2018 Beijing Motor Show: The weird and the wonderful

Behind every global car reveal in China there’s a dozen domestic specials that deserve attention for the right, or wrong, reasons

beijing wey

CHINESE carmakers have embraced the future in their own wild, wacky way in Beijing, rolling out a suite of concept vehicles potentially one day destined for the world’s largest new-car market – right on their doorsteps.

The ideas ranged from flagship limousines to city-smart commuter cars designed for Chinese, and not world, tastes. And as always, there’s always something a little quirky in the mix.

Here’s our pick of the 2018 Beijing Motor Show; the cars we’re likely to never see, the ones we might, and the ones that shouldn't have been there at all.


We’re a long way from the excesses of the House of Saud and its predilection for monstered off-roaders capable of barrelling up the nearest sandhill in airconditioned comfort, so it’s a bit unusual to spot a six-wheeled off-road monster on Beijing’s show floor. Looking something like – okay, so almost exactly like – a knock-off of a Merc-AMG G-Class special, the BJ80 6x6 is a dual-cab ute-backed version of the BJ80, itself an extremely thinly veiled Merc G-Wagen clone hung in cheap Chinese clothing.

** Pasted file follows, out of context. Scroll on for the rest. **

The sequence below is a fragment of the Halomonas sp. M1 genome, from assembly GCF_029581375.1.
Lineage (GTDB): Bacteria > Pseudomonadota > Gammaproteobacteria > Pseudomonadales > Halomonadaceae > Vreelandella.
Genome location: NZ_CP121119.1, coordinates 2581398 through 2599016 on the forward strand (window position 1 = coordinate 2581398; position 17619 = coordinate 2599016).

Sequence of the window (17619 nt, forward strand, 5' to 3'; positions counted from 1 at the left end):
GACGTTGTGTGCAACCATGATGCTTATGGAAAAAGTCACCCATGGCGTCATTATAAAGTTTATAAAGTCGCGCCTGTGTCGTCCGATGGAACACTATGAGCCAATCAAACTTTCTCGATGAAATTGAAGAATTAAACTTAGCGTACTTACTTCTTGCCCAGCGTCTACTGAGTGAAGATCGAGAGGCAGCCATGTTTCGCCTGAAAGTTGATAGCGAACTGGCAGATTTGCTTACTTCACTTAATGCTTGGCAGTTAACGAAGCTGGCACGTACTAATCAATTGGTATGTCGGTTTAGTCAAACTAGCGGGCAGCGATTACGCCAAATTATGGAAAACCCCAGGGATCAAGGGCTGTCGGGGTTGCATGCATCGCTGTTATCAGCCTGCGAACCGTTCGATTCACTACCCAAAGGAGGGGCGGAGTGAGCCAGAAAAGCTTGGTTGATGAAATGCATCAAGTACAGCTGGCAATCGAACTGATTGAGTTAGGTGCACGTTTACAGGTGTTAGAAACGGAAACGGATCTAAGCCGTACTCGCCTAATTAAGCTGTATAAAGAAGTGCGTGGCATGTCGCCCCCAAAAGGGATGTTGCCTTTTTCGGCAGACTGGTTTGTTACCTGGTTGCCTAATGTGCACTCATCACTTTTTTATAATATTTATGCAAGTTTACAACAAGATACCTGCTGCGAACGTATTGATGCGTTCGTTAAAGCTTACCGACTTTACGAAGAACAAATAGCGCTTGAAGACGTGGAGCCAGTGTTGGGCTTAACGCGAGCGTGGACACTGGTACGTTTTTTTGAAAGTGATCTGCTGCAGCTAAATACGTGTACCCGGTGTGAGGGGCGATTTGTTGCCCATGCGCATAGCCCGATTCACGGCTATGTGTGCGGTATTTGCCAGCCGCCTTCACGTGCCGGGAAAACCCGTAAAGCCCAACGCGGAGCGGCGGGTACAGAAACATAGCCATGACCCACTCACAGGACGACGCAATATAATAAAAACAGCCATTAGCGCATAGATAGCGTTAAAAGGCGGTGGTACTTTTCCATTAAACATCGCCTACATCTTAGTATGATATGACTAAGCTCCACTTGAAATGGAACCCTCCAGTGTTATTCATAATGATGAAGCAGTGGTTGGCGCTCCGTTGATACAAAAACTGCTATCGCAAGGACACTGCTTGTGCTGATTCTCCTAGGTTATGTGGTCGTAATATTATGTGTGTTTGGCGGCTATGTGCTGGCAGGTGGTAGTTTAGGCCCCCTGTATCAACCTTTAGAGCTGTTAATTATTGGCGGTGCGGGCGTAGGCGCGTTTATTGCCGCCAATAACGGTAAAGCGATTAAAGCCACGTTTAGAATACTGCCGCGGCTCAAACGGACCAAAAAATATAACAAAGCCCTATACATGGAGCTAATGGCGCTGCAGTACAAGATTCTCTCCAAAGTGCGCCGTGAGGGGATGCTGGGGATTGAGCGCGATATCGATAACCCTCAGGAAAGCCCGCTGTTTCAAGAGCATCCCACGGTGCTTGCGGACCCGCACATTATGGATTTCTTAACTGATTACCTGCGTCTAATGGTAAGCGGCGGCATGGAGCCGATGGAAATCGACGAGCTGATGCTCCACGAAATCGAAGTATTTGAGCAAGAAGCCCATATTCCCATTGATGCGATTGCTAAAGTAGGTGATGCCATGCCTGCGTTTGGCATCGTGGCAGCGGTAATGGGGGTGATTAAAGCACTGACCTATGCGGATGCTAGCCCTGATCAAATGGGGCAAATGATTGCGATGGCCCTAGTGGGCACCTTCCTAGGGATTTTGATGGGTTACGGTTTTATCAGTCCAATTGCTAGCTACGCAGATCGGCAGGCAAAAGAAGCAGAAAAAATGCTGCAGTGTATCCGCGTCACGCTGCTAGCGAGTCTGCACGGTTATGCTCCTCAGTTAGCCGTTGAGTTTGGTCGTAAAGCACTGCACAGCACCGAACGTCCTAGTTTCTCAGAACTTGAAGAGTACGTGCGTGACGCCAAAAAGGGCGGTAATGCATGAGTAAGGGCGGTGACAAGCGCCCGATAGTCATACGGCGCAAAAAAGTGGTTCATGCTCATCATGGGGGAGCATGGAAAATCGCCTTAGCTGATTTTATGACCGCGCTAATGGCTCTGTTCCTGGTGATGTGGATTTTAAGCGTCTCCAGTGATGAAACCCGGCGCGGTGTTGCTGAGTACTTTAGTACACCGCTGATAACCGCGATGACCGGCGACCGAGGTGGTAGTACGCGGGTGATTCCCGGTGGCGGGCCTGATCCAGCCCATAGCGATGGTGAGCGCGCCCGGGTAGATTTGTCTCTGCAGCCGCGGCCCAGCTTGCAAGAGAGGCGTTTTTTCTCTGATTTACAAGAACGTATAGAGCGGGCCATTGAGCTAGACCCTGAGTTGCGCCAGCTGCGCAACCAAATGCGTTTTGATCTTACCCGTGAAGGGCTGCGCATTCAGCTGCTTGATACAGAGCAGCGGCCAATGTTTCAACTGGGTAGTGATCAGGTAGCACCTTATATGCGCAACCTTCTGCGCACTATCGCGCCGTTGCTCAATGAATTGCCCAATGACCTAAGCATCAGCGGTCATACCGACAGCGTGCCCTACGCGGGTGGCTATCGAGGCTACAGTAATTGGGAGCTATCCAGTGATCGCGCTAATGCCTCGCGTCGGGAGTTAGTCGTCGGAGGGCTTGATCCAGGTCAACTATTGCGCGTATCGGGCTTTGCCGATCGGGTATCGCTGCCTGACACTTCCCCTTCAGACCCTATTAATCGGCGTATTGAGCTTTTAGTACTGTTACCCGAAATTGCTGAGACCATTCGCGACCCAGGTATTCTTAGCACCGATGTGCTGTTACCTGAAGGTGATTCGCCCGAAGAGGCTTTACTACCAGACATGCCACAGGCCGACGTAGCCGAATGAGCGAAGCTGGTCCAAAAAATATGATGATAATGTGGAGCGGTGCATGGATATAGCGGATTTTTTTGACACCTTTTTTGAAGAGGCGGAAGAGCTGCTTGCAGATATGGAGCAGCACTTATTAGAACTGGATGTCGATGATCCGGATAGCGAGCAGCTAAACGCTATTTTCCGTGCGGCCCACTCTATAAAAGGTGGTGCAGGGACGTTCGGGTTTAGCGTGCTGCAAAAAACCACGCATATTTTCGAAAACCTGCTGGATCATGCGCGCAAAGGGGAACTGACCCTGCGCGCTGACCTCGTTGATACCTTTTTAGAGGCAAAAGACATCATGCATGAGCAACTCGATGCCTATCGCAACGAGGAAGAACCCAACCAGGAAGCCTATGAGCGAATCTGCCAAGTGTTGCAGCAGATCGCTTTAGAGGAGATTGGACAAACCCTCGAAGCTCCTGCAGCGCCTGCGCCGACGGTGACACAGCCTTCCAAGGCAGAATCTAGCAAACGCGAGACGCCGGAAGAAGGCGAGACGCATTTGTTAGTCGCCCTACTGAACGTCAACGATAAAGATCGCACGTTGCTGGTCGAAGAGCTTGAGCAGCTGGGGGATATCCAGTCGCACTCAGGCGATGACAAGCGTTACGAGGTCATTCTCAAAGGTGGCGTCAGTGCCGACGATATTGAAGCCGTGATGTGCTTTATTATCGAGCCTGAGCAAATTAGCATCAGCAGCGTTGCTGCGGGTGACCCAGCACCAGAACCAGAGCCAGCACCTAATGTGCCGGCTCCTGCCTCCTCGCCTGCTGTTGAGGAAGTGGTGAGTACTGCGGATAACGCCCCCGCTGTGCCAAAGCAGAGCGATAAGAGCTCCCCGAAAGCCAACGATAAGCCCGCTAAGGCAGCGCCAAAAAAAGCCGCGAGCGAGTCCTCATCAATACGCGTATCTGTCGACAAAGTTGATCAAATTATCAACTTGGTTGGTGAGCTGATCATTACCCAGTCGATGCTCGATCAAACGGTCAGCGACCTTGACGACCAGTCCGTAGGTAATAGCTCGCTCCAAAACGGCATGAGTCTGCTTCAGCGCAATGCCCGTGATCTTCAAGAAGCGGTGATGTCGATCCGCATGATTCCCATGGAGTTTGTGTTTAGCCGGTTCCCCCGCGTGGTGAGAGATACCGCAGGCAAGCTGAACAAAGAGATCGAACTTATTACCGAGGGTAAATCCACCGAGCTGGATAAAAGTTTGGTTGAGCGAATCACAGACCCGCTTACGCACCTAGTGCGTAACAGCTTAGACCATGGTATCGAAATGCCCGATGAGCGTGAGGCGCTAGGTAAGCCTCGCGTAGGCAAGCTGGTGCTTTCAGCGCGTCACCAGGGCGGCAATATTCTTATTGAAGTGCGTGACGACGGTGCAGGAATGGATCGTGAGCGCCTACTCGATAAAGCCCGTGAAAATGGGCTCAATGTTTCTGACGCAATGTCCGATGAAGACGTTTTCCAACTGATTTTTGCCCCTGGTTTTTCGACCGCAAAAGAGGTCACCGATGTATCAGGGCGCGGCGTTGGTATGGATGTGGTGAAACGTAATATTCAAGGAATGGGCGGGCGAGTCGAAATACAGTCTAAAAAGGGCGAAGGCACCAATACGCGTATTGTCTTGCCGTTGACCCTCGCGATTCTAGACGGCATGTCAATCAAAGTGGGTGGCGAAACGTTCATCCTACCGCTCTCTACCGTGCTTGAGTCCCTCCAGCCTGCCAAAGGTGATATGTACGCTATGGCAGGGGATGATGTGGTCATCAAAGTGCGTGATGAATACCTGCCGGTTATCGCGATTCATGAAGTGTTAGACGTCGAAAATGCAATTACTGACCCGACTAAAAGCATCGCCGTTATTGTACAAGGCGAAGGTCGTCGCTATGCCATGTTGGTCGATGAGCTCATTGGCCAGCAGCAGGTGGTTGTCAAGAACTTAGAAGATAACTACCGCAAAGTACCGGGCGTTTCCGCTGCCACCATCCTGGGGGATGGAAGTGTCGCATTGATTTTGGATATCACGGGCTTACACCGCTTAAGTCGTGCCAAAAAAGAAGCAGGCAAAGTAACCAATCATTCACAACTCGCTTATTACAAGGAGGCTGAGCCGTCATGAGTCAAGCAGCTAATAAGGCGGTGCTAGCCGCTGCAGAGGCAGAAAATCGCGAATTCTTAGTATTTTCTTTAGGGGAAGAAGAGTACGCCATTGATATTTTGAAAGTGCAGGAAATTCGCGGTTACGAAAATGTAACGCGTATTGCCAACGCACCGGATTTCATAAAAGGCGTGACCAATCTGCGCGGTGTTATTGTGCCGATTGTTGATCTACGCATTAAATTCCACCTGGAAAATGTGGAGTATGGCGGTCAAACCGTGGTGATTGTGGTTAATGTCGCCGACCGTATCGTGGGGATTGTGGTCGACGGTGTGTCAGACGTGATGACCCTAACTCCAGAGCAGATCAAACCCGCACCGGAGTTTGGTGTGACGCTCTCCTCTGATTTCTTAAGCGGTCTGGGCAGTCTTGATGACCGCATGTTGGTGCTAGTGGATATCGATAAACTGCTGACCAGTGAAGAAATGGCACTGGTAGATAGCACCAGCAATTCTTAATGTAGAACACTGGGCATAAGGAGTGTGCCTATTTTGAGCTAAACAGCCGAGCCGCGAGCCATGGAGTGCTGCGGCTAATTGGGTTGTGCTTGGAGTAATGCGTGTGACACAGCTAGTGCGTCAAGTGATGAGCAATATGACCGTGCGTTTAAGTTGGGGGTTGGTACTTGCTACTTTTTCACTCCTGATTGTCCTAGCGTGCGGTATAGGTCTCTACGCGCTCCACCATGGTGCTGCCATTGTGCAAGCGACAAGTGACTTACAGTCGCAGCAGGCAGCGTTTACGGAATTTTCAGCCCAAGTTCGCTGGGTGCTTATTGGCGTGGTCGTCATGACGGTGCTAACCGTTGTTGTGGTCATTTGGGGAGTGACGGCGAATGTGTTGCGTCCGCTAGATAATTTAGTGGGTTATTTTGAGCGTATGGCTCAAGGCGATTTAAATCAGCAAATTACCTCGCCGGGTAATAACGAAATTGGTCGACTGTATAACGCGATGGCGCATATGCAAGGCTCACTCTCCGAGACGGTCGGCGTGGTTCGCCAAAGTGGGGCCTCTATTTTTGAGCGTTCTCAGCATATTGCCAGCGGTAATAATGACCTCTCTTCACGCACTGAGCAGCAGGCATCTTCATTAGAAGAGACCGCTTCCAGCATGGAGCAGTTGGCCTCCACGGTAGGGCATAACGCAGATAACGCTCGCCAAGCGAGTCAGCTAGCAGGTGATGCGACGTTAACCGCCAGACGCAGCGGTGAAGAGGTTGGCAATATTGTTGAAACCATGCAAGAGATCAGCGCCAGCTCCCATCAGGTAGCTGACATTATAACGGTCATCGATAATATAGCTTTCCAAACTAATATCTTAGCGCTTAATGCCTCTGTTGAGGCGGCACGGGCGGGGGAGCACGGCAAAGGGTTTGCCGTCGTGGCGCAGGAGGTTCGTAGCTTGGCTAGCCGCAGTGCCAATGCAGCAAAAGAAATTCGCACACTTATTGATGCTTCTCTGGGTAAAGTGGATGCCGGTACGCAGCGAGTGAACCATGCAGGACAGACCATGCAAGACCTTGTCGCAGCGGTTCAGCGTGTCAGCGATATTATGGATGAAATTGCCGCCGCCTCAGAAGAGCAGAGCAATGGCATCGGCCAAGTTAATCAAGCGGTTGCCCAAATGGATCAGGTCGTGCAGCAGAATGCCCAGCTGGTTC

Beijing Auto bought the rights to build the Saab 2.0-litre and 2.3-litre turbo engines off GM following the Swedish brand’s painfully drawn-out collapse. This monster is believed to use the bigger 190kW-odd donk, mounted transversely and sending its economical dollop of performance to all six wheels.


If you’ve never heard of BYD, you should have; it happens to be the world’s largest maker of electric vehicles. How it scales its operations will be of interest to carmakers globally, keen to find a low-cost solution to building high-efficiency vehicles. The dragon-faced, “dual-blade” E-Seed concept is built on a new-generation platform and includes what’s called the DiLink “intelligent connected system”. With a range of about 600 kays, it will also hit 100km/h from a standing start in 3.9 seconds.